Jaap Duiser is the engineer behind 2getthere’s personal rapid transit system in Masdar, the Middle East’s budding eco-city
Photo: Martin Von Den Driesch
What he does: Builds personal rapid transit systems.
Where he does it: United Arab Emirates and other international locales
Fun factors: He gets to custom-build futuristic transit systems around the world.
This profile is part of IEEE Spectrum’s Special Report on Dream Jobs 2011.
It’s dawn on a humid, 35 °C day in the United Arab Emirates, and Jaap Duiser is guiding his gas-guzzling Toyota SUV through the country’s hypercharged freeway traffic. His destination? One of the world’s most ambitious environmental projects: Masdar City, a multibillion-dollar carbon-neutral oasis being built on a patch of desert outside Abu Dhabi city.
For nearly a year, the Dutchman has been making this 130-kilometer journey between Dubai and Masdar six days a week. But he would love to see such commutes eventually become a thing of the past. Since 1995, he has been working toward a world without drivers. He installs personal rapid-transit systems for 2getthere, a small Dutch company that designs magnetically guided “podcar” systems. For Masdar, 2getthere has custom-built a fleet of these automated electric cars. The eco-city is expected to pioneer new modes of energy and water use in the UAE—which is one of the biggest per capita energy consumers on the planet—and the transit system is an important showpiece.
As the project’s chief service engineer, Duiser troubleshoots the cars’ electrical, mechanical, air-conditioning, and wireless networking systems. With mere weeks left before he must hand over control of the transit system to its operators, he takes a break only when the local authorities want to show it off to visiting sheikhs or delegations from China and Europe.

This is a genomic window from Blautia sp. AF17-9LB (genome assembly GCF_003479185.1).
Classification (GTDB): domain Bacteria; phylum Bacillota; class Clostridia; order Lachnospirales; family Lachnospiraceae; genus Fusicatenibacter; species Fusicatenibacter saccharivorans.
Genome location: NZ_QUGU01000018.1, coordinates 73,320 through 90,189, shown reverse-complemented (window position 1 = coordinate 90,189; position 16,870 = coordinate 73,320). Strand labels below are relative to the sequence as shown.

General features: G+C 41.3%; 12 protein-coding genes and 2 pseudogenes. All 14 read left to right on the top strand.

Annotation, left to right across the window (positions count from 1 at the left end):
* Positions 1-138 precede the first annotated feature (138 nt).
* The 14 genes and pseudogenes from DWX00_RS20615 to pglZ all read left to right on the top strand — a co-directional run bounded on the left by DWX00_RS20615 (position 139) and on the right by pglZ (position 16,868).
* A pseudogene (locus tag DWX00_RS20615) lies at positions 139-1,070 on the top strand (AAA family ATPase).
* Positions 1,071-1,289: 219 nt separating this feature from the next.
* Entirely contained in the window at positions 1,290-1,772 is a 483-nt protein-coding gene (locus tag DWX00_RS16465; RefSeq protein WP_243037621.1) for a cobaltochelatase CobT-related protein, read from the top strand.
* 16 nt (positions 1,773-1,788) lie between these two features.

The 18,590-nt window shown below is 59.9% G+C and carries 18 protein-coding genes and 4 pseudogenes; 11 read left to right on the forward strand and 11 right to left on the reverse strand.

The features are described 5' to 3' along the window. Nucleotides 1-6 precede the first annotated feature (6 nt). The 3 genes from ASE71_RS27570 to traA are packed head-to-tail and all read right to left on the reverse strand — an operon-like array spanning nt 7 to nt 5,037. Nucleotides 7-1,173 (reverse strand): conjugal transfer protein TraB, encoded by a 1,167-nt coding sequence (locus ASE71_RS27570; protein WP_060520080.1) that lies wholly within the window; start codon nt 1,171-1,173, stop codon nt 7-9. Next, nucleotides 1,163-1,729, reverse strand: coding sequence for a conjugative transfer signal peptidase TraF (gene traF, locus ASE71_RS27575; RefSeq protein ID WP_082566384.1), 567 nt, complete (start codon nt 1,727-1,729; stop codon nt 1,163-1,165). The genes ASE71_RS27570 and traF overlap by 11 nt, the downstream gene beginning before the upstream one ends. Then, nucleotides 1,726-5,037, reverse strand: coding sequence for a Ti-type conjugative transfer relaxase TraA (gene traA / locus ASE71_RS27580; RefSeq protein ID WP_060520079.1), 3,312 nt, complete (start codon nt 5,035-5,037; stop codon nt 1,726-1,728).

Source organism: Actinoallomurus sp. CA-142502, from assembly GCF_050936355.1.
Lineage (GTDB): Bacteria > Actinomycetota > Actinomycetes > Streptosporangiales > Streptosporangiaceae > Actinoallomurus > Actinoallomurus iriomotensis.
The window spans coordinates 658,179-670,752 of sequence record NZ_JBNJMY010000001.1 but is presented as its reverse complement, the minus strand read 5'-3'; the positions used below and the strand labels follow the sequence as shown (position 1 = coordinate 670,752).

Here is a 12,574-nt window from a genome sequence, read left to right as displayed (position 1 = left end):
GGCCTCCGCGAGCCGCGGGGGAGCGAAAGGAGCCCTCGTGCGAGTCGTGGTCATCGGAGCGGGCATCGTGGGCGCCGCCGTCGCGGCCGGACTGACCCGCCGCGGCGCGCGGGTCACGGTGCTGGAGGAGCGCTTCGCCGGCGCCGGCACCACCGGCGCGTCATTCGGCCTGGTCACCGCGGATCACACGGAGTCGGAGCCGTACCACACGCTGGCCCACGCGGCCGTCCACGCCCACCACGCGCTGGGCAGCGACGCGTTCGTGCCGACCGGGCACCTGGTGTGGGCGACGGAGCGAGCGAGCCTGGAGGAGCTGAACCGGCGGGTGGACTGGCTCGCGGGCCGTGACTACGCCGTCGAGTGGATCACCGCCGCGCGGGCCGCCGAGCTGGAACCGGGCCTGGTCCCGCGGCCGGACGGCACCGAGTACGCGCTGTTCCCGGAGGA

On a recent October morning, Duiser is testing a 1-minute-long route from a parking lot at the city’s entrance to a research institute. The future of the project may depend on how well this part of the system performs, so he’s vigilant. He jumps into one of the cream-colored sedans, which are roomy enough for four but surprisingly sleek—they were designed by Zagato, an Italian company known for its aerodynamic vehicles for Maserati and Ferrari.
“Raja’an intibih al baab,” a canned female voice entreats in Arabic and then in English: ”Please mind the doors.” The doors slide shut, and the car whirs smoothly over its concrete path. Near the end of the journey, the voice comes on again. “Please take your seat and press the green door button to start your trip.” Duiser cracks a smile: The car has misread its location. “There’s a glitch!” he says. “It doesn’t matter—we’ll get it fixed.”
To do that, Duiser will dig into the control system. The operating principle is simple: By counting the wheels’ revolutions and measuring the steering angle, the car’s controller can track its position on a map. To correct for uneven wear on the wheels or a strong gust of wind, the car corroborates its location by sensing magnets buried along the route that act as checkpoints. And when a car notices that its lithium-ion battery pack is running low, it helpfully takes itself out of rotation and finds its way to the nearest available charging station.